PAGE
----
TRENTON – A bill sponsored by Senator Joseph F. Vitale which will improve State oversight over the hospital charity care subsidy program, which provides funding for emergency health care for the uninsured, was signed into law today by Governor Corzine.
“Charity care has been an essential part of the State’s response to providing access to health care for the uninsured,” said Senator Vitale, D-Middlesex, the Chair of the Senate Health panel. “However, the lack of oversight has created a program ripe for fraud and abuse, and millions of dollars each year are lost to illegitimate and fraudulent claims. With these added protections, we can ensure that State health care assistance is only available to those who legitimately need it.”
The bill, a Senate Committee substitute for S-2702, S-2727, and S-3007, known as the “Charity Care Fraud Prevention and Detection Act,” will establish greater oversight over the State’s charity care subsidy program. The new law will require the Commissioner of Health and Senior Services to require uniform procedures for hospitals acquiring information from charity care applicants, and will require the Commissioner and the Medicaid Inspector General to establish an inter-agency agreement to root out charity care fraud and recover money related to fraudulent claims. The law will also allow the Commissioner of Health to reduce a hospital’s annual charity care funding if it is determined that the hospital sought State funding for claims where they should have had reasonable cause to suspect the claim was fraudulent.
The Senate originally approved the bill in June, but it was returned for concurrence with the Governor’s recommendation to allow the Department of Health to work with the Department of Treasury and the Medicaid Inspector General to perform random checks of the personal State income tax returns of charity care applicants to ensure that they are truly eligible for subsidized health care. Those recommendations were approved by the Senate on Monday.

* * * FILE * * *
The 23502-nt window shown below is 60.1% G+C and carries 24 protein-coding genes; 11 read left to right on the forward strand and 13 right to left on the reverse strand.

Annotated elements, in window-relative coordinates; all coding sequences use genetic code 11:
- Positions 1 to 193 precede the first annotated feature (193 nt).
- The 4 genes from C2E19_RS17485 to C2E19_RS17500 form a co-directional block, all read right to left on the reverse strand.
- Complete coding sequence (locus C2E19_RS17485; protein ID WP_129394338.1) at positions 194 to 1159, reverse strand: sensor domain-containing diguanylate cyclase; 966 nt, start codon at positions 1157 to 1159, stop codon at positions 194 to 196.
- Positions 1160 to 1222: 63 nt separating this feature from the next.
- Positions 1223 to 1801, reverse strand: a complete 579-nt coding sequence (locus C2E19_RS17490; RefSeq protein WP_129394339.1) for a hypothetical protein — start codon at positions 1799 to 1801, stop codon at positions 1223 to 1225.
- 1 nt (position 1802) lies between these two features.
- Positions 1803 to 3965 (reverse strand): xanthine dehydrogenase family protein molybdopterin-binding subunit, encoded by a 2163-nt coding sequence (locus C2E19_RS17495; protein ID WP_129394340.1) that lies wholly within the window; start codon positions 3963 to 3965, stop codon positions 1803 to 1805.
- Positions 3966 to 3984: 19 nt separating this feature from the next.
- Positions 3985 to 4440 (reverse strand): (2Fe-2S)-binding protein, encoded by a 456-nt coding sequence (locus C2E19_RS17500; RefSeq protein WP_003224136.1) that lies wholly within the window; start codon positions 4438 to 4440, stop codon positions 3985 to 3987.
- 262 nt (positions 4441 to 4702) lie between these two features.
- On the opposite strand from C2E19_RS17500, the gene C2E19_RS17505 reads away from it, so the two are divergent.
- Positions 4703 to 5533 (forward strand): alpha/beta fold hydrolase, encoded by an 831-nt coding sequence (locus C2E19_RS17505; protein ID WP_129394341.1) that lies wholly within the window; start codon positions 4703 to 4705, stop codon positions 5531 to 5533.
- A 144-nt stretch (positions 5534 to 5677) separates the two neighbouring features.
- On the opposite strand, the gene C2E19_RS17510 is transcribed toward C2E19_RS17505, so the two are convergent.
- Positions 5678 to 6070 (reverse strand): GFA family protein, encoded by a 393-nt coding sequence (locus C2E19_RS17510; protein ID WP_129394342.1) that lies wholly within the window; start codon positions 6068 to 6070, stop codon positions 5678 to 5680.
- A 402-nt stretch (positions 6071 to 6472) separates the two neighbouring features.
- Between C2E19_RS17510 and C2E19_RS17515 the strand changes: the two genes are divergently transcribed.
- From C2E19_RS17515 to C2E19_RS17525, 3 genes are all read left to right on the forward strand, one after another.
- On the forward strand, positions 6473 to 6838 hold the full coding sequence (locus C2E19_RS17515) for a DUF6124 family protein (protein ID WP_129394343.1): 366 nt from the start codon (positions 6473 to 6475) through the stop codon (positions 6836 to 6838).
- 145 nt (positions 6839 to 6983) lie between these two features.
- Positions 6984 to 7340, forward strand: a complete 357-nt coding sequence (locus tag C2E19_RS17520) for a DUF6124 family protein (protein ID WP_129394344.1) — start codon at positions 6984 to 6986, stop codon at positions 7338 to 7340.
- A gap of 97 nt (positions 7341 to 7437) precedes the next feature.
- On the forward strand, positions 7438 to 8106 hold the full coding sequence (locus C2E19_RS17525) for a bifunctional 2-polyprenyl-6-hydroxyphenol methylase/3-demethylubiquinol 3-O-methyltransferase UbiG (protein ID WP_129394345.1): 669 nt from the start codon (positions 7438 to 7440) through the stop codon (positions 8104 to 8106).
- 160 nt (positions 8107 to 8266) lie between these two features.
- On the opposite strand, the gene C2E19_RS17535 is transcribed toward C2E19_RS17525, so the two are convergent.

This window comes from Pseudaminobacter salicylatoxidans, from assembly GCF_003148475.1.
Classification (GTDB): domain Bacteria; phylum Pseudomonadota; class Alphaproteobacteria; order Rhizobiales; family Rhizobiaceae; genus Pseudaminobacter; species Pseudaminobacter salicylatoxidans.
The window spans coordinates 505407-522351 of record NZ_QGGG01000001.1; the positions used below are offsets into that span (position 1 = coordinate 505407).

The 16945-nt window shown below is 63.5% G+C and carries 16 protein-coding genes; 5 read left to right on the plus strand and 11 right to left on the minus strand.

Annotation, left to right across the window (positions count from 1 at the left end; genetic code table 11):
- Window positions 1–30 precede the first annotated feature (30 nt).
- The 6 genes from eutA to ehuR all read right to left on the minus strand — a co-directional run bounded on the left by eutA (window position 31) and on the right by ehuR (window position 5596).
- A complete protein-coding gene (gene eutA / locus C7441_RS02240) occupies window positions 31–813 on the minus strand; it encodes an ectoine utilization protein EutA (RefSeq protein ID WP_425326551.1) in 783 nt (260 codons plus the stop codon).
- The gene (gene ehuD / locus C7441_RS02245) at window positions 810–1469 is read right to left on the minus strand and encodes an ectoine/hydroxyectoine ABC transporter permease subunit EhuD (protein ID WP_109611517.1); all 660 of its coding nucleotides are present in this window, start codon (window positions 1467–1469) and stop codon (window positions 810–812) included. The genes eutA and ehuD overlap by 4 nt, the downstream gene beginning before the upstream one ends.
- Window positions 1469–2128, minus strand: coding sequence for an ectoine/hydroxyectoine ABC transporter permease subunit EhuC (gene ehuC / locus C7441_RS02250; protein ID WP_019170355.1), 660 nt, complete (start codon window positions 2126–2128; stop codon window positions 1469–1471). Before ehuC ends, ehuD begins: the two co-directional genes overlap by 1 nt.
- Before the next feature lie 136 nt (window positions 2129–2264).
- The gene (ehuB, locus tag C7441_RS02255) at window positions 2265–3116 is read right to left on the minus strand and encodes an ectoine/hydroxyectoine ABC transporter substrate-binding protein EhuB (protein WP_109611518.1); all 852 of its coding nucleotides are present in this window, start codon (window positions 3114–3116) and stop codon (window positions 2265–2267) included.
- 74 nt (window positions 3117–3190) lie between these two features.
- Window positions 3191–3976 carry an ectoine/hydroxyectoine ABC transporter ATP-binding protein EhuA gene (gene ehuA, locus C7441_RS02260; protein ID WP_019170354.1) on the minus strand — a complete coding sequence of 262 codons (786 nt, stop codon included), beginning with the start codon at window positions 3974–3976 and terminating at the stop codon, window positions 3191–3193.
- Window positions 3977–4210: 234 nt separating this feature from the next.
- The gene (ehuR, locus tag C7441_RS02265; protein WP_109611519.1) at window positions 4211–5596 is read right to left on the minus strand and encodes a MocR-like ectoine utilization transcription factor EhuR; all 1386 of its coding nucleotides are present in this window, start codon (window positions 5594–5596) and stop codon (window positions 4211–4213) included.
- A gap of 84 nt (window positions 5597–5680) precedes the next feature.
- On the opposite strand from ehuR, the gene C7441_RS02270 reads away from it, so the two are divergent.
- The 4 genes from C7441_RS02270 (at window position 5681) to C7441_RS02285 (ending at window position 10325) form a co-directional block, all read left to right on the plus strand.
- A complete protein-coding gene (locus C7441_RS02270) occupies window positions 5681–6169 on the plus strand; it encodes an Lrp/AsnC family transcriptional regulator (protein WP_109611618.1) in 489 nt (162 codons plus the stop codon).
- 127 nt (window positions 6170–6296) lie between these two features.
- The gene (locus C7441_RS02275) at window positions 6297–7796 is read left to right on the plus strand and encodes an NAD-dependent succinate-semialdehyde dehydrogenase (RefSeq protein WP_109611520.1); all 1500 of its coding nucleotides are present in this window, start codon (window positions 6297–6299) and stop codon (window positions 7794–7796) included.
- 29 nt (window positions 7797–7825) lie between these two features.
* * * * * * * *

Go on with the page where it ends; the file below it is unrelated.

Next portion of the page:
“By tapping existing fraud busters and requiring State agencies to work together to expose wasted funding, we’re taking a strong position against the defrauding of the charity care system,” said Senator Vitale. “Hospitals will have to bear a fair share of the oversight responsibility as well, and will be held accountable for fraudulent claims that should have been caught early in the charity care process. We cannot afford to let millions of tax dollars be wasted on fraudulent charity care claims, and this law puts in an oversight mechanism which will stop the hemorrhaging within the system.”
The bill was first proposed after the State Commission of Investigation (SCI) issued a report in April of this year, “Charity Care: An Ailing System.” The report detailed fiscal fraud and operational lapses which allowed for many fraudulent charity care claims to slip through the system unchallenged. The report concluded that the State loses tens of millions of dollars every year through fraud and the failure to recover funds from fraudulent claims.
“I think in many respects, the SCI’s report was a wake-up call to lawmakers about the abuse going on in charity care,” said Senator Vitale. “Up to that point, the funding of the charity care program had been done through a parochial lens, with legislators seeking funding on behalf of local hospitals, but not really scrutinizing where those funds were going. After the SCI, we took more of a systemwide look at how charity care was being abused and defrauded, and this legislation is in response to that.
“For too long, New Jersey’s charity care safety net has been a glaring example of good health care policy turned bad by lack of serious oversight,” added Senator Vitale. “With this new law in place, we can reclaim charity care, and ensure that we are getting the greatest return on our State’s health care investment.”
The bill was approved by both houses of the Legislature earlier in the month.